[FoRK] The Wingnut Revolution

Stephen Williams sdw at lig.net
Sun Mar 1 23:28:24 PST 2009


Your assertion that there is actually a little survival challenge 
involved and that newbies are in a bit of a stretch goal situation is a 
good indication that attendees have likely gained useful experience and 
attitude.

I tend to go for the minimal roughing it myself, doing longish (5-20 
mile) hikes over close-to-raw terrain, preferably ridge hikes with some 
serious gain, with not much more than as much water as I can carry and 
good shoes.  Or taking a kayak a few miles out in fairly rough seas by 
myself.  Maybe later this year I'll actually hit the desert for more 
than a little run.  I know I don't have the equipment or planning for 
multi-day rough camping.  I tend to get my fill in 4-16 hours and then 
scurry back to civilization to recover with air conditioning and 
high-tech liquids.

At some point, I'll have to find a way to comfortably carry more than 
110 oz. of water.  I've used that up and been moderately to severe 
dehydrated several times in the last few years, not even in the desert.  
I have only had heat stroke once, when I was 15 or so.  Do you have any 
suggestions?

sdw

J. Andrew Rogers wrote:
>
> On Mar 1, 2009, at 7:17 PM, Stephen Williams wrote:
>> Too bad the liberals have been practicing survival camp cities at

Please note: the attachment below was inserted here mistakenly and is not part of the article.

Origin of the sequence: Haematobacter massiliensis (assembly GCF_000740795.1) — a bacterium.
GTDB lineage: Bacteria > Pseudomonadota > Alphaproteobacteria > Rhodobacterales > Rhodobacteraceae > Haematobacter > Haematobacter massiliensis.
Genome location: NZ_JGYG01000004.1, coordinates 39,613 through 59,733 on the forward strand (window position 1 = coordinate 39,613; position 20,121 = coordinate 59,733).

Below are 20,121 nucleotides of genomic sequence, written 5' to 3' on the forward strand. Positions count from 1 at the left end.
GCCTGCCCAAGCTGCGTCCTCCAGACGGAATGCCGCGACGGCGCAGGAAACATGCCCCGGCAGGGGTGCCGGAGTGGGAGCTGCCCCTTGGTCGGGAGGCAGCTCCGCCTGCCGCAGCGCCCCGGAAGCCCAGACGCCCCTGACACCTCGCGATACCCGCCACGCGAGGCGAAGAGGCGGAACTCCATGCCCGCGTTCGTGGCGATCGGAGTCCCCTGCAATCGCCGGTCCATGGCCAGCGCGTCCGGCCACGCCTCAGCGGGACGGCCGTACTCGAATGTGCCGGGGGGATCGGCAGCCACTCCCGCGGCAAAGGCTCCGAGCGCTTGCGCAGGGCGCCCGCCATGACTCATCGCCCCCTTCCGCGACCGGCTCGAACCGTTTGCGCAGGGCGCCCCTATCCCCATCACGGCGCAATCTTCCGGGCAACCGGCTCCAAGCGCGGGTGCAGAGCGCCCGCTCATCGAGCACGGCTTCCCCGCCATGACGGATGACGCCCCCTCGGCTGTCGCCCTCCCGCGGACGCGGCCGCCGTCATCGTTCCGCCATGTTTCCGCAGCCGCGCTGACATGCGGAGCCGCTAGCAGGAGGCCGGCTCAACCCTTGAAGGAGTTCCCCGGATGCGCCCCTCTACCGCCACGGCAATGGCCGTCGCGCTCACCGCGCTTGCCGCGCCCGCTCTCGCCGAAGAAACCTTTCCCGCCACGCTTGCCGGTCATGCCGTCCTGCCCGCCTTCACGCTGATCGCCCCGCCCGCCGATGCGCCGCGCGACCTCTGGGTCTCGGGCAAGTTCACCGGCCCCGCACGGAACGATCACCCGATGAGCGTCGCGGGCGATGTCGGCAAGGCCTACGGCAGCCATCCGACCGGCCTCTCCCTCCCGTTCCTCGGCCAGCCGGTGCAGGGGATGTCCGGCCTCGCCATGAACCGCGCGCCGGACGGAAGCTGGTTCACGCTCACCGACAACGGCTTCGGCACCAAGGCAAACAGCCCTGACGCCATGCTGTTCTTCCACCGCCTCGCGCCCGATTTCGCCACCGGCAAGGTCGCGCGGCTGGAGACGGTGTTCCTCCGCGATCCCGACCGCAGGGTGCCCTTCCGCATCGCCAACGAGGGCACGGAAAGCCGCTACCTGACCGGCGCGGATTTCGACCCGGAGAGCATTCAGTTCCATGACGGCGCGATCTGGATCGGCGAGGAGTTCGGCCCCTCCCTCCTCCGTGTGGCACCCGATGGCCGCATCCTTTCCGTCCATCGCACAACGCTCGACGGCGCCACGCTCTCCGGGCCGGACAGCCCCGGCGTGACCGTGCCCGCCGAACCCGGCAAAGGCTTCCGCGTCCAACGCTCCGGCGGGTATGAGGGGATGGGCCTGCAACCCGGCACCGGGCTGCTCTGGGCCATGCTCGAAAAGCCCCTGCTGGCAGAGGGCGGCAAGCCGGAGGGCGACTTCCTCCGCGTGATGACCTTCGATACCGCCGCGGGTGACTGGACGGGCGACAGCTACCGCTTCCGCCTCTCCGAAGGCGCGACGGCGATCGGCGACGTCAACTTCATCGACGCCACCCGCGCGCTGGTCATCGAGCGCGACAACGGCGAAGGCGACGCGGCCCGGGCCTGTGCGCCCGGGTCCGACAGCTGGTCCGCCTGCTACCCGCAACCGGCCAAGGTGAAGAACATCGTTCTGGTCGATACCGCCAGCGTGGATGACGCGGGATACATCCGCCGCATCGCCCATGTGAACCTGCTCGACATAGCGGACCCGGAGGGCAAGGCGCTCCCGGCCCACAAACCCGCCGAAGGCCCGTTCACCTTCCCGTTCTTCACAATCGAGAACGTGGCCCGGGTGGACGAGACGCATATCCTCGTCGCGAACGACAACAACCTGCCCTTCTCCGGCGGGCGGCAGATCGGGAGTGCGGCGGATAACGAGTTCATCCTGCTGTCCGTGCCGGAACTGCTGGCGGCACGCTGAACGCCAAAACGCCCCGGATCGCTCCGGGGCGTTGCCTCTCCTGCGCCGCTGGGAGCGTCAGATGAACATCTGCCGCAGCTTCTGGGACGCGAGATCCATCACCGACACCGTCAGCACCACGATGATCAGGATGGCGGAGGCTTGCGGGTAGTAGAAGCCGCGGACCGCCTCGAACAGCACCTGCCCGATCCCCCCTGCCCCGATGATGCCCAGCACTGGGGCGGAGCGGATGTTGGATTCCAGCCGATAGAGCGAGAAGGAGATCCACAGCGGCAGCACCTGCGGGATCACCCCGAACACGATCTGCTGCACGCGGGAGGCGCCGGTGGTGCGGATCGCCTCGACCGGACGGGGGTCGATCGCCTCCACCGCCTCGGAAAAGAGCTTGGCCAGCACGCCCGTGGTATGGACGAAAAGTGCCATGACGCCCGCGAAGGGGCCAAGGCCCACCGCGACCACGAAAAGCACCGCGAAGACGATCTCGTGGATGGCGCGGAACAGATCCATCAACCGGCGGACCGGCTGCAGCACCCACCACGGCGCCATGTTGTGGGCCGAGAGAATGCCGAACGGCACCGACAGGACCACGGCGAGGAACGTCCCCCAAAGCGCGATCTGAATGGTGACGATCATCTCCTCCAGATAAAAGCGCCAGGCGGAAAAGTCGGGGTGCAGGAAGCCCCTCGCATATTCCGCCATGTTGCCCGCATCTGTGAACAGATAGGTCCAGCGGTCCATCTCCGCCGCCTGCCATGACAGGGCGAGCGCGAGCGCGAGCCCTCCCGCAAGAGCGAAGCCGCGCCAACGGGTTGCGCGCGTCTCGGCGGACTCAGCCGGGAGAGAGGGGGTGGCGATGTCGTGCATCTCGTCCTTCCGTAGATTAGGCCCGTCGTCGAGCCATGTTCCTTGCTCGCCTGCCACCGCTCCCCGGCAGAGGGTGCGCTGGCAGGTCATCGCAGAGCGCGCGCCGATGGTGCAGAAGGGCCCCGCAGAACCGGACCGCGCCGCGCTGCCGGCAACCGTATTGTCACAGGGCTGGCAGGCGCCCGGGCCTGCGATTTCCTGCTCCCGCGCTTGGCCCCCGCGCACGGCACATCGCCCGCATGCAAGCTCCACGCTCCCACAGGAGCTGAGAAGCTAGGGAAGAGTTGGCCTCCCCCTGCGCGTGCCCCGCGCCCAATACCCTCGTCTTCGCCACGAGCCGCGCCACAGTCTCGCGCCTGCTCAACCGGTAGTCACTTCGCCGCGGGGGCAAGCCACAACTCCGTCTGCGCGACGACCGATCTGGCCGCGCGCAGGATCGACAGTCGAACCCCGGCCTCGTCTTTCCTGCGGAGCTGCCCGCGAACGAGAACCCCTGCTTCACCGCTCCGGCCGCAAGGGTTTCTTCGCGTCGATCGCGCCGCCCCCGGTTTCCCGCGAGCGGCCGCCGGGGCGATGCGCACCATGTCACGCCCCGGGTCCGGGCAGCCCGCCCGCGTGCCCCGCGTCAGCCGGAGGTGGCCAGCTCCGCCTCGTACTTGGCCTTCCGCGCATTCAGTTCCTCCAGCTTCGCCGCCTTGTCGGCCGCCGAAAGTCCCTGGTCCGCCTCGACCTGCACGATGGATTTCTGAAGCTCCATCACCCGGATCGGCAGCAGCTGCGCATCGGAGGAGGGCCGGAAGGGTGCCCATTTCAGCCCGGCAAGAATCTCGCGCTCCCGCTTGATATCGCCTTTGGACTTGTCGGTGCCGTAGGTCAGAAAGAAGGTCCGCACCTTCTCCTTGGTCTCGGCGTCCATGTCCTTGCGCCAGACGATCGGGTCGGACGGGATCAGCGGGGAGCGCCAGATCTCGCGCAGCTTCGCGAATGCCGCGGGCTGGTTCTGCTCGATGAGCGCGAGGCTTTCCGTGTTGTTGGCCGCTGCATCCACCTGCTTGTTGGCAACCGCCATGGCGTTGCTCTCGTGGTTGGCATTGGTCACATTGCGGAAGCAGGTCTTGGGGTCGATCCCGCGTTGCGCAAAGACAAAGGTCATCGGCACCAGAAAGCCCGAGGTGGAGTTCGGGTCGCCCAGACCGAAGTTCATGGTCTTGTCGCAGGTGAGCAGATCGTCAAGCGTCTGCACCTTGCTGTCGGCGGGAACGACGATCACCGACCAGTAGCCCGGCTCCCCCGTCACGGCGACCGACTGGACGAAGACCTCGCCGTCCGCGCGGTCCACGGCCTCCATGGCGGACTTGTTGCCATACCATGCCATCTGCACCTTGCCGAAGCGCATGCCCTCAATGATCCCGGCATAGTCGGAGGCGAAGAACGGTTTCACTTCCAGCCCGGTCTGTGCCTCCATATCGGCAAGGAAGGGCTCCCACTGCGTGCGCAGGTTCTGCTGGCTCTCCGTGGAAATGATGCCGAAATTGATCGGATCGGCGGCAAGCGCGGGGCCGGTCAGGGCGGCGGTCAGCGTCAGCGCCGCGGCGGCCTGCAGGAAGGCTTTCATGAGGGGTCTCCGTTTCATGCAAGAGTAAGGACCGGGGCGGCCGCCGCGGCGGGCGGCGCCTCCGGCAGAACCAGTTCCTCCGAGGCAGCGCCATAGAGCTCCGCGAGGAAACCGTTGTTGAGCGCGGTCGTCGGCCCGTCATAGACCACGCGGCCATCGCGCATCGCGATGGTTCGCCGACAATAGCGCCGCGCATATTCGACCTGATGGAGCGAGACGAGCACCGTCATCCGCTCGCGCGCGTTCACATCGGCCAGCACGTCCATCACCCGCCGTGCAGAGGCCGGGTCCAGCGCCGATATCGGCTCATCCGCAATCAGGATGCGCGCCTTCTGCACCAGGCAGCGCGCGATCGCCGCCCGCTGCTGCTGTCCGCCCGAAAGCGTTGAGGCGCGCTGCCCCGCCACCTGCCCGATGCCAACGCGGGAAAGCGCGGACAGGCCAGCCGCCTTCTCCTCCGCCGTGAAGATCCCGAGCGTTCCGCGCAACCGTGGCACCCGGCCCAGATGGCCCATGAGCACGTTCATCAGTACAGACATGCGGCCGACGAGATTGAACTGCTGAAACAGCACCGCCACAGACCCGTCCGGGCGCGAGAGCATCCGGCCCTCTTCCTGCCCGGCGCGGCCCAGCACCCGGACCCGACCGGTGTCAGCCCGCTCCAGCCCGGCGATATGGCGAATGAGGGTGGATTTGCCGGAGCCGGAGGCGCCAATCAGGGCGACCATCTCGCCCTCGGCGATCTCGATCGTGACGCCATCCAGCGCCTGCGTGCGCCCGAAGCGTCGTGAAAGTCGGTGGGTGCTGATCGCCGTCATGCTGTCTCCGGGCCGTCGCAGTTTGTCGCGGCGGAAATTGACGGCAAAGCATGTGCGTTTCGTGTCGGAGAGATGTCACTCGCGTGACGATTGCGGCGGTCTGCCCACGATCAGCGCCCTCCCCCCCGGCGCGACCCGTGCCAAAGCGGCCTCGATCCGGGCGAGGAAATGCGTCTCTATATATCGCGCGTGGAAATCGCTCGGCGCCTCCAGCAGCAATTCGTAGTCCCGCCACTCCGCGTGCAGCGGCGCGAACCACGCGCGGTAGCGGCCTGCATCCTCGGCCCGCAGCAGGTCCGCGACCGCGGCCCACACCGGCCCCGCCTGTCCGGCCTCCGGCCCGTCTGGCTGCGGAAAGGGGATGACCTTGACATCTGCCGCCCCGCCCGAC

>> Burning Man every year.
>
>
> The one image of Burning Man that has stuck with me all these years is 
> the spectacular carnage that happens when clueless city slickers meet 
> open range.  It was like the "Highway of Death" pictures from the 
> first Gulf War, but with cows and Volkswagens. I've had friends (who 
> were better prepared than average) that lost cars that way in route to 
> Burning Man.
>
> Burning Man is to outdoor survival what the Boy Scouts is to 
> patrolling the Taliban strongholds of Afghanistan.  Over the years I 
> have rescued at least a half-dozen lamers from the Bay Area suburbs 
> playing out their Grizzly Adams fantasy in the region of Tahoe and 
> Burning Man.  It's embarrassing; they watched far too much television.
>
>
> It is not as easy as it looks, and really quite dangerous to life and 
> limb if you are an amateur; I've had a couple dangerously close calls 
> myself and I supposedly know what I am doing.  It is not sufficient to 
> "get along with others" (and who says right-wing whackjobs don't "get 
> along"), you have to actually understand the environment and be able 
> to grok what your senses are perceiving. That kind of experience is 
> not easily won.  This is no different than the fools who end up dying 
> in Alaska because they've only had the Disneyland tour.
>
> Cheers,
>
> J. Andrew Rogers
>
>
>
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